The Sizes and Types of Cities
This paper presents a simple general equilibrium model of an economy where production and consumption occur in cities. The paper focuses on the different sizes and types of cities generated by market forces and whether these market forces generate optimally size cities. Before the model is presented, four complex questions are naively answered, revealing the most basic concepts underlying the paper and intellectual debts to the existing literature. First the model of a single city is presented. How factor rewards and cost of living vary with city size is analysed. Given these results, the paper presents an analysis of market equilibrium and optimum city size. Finally, equilibrium in an economy with multiple types of cities is examined. At the end of the paper, we discuss how natural resources and transportation costs in trade can be integrated into the model. Throughout the paper, it is assumed that capital and labour are scarce resources and perfectly mobile within the economy. The economy is situated on a flat featureless plain, large enough so that land per se is never a scarce resource (although location will be a scarce resource). This non-critical assumption implies the opportunity cost of land is zero. Lastly, there are no specified transport costs of inter-city trade.
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Volume (Year): 64 (1974)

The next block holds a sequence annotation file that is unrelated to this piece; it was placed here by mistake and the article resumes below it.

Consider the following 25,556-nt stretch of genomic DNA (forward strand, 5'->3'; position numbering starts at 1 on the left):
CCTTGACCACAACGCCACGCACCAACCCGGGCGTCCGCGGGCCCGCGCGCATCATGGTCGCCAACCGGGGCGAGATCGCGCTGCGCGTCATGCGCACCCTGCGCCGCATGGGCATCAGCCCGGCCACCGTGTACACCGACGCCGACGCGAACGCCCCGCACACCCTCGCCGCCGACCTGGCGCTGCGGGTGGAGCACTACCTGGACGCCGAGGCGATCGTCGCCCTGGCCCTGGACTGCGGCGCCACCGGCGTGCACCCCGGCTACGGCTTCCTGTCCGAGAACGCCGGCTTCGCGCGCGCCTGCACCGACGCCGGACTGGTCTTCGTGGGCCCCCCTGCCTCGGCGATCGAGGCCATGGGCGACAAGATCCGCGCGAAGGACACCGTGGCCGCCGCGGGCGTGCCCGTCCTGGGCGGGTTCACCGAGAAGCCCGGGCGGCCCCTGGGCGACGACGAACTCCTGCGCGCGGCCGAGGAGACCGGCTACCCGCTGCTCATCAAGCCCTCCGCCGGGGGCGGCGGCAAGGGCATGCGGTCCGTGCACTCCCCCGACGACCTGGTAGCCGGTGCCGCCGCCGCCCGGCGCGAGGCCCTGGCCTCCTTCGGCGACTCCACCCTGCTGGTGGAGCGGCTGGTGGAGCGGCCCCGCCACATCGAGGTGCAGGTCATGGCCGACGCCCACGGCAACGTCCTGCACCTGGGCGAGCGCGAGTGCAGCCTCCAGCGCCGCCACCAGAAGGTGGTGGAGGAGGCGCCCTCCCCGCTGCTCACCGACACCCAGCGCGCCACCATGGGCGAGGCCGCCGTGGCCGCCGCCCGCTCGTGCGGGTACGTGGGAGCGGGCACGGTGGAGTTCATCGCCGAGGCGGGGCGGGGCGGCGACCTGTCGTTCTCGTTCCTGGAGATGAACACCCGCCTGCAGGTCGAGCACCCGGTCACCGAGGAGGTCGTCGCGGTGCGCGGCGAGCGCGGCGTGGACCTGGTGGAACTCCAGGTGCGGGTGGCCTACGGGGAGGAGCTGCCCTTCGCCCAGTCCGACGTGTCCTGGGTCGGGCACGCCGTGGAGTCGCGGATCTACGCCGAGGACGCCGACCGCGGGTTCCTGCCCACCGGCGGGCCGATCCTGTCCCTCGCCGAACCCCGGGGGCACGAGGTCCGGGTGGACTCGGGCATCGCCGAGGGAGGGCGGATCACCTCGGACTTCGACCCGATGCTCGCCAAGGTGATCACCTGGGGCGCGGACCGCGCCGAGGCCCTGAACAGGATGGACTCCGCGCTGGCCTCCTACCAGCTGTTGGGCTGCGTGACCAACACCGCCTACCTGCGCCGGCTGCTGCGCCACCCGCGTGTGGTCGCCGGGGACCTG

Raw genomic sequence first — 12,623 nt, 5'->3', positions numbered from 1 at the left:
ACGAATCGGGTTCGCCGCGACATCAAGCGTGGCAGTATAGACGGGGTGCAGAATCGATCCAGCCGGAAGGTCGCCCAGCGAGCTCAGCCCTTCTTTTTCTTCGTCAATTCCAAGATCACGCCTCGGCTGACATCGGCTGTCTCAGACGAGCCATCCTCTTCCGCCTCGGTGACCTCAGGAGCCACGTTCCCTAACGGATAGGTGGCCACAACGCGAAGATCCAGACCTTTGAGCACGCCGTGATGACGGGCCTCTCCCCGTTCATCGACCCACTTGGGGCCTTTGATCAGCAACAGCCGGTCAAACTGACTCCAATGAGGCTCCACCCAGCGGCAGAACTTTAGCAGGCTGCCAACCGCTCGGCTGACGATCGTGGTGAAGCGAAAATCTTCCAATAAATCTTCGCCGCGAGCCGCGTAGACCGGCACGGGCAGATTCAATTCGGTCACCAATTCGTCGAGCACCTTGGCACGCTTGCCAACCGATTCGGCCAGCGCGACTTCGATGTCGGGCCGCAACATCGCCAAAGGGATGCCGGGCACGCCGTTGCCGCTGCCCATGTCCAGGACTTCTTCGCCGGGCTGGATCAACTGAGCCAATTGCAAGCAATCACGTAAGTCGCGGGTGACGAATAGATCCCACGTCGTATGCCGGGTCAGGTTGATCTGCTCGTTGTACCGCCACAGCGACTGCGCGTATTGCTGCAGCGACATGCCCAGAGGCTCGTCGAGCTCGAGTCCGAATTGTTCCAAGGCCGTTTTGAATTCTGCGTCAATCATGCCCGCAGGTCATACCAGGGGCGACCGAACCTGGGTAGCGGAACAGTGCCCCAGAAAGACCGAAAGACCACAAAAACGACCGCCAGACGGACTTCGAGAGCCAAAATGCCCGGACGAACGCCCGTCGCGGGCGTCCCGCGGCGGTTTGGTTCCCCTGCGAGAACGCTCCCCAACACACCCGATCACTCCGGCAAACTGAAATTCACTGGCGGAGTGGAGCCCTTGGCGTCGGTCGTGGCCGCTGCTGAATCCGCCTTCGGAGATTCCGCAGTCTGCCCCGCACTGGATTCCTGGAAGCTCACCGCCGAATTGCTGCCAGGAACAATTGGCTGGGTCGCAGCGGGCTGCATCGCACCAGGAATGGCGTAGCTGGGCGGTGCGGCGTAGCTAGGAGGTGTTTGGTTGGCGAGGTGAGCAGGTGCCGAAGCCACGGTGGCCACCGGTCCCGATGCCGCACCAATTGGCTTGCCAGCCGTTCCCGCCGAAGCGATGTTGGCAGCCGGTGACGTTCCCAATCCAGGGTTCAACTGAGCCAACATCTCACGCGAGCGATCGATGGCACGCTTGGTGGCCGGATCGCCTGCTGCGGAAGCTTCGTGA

Issue (Month): 4 (September)
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References listed on IDEAS
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- Horst Herberg & Murray C. Kemp, 1969. "Some Implications of Variable Returns to Scale," Canadian Journal of Economics, Canadian Economics Association, vol. 2(3), pages 403-415, August.
- Ronald W. Jones, 1965. "The Structure of Simple General Equilibrium Models," Journal of Political Economy, University of Chicago Press, vol. 73, pages 557.
- James R. Melvin, 1969. "Increasing Returns to Scale as a Determinant of Trade," Canadian Journal of Economics, Canadian Economics Association, vol. 2(3), pages 389-402, August.
- John S. Chipman, 1970. "External Economies of Scale and Competitive Equilibrium," The Quarterly Journal of Economics, Oxford University Press, vol. 84(3), pages 347-385.
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